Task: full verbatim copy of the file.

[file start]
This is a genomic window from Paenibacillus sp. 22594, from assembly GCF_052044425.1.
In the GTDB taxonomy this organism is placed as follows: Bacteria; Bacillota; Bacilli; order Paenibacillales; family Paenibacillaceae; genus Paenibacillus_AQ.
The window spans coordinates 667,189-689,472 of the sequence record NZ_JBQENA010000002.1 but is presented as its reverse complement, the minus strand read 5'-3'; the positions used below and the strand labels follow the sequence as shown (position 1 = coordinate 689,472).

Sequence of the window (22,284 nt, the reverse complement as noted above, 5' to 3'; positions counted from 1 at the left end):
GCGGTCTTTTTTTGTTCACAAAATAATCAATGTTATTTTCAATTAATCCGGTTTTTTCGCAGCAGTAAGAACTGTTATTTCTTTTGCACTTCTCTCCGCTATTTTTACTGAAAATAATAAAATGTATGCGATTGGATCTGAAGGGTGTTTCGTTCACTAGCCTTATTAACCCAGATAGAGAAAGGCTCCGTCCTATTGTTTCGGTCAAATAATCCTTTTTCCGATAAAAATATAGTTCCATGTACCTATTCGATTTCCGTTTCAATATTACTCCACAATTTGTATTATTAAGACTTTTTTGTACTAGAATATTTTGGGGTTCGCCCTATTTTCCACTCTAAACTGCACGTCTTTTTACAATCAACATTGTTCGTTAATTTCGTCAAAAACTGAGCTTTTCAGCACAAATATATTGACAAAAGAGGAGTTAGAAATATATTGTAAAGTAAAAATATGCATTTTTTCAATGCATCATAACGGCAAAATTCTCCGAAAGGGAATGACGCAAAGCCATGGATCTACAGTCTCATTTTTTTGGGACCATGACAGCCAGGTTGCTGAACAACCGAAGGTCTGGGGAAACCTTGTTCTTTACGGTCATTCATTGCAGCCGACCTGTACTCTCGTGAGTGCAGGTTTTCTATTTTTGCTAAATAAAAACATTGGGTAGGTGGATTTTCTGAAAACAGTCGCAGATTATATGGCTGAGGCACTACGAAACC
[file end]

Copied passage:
This is a genomic window from Paenibacillus sp. 22594, from assembly GCF_052044425.1.
In the GTDB taxonomy this organism is placed as follows: Bacteria; Bacillota; Bacilli; order Paenibacillales; family Paenibacillaceae; genus Paenibacillus_AQ.
The window spans coordinates 667,189-689,472 of the sequence record NZ_JBQENA010000002.1 but is presented as its reverse complement, the minus strand read 5'-3'; the positions used below and the strand labels follow the sequence as shown (position 1 = coordinate 689,472).

Sequence of the window (22,284 nt, the reverse complement as noted above, 5' to 3'; positions counted from 1 at the left end):
GCGGTCTTTTTTTGTTCACAAAATAATCAATGTTATTTTCAATTAATCCGGTTTTTTCGCAGCAGTAAGAACTGTTATTTCTTTTGCACTTCTCTCCGCTATTTTTACTGAAAATAATAAAATGTATGCGATTGGATCTGAAGGGTGTTTCGTTCACTAGCCTTATTAACCCAGATAGAGAAAGGCTCCGTCCTATTGTTTCGGTCAAATAATCCTTTTTCCGATAAAAATATAGTTCCATGTACCTATTCGATTTCCGTTTCAATATTACTCCACAATTTGTATTATTAAGACTTTTTTGTACTAGAATATTTTGGGGTTCGCCCTATTTTCCACTCTAAACTGCACGTCTTTTTACAATCAACATTGTTCGTTAATTTCGTCAAAAACTGAGCTTTTCAGCACAAATATATTGACAAAAGAGGAGTTAGAAATATATTGTAAAGTAAAAATATGCATTTTTTCAATGCATCATAACGGCAAAATTCTCCGAAAGGGAATGACGCAAAGCCATGGATCTACAGTCTCATTTTTTTGGGACCATGACAGCCAGGTTGCTGAACAACCGAAGGTCTGGGGAAACCTTGTTCTTTACGGTCATTCATTGCAGCCGACCTGTACTCTCGTGAGTGCAGGTTTTCTATTTTTGCTAAATAAAAACATTGGGTAGGTGGATTTTCTGAAAACAGTCGCAGATTATATGGCTGAGGCACTACGAAACC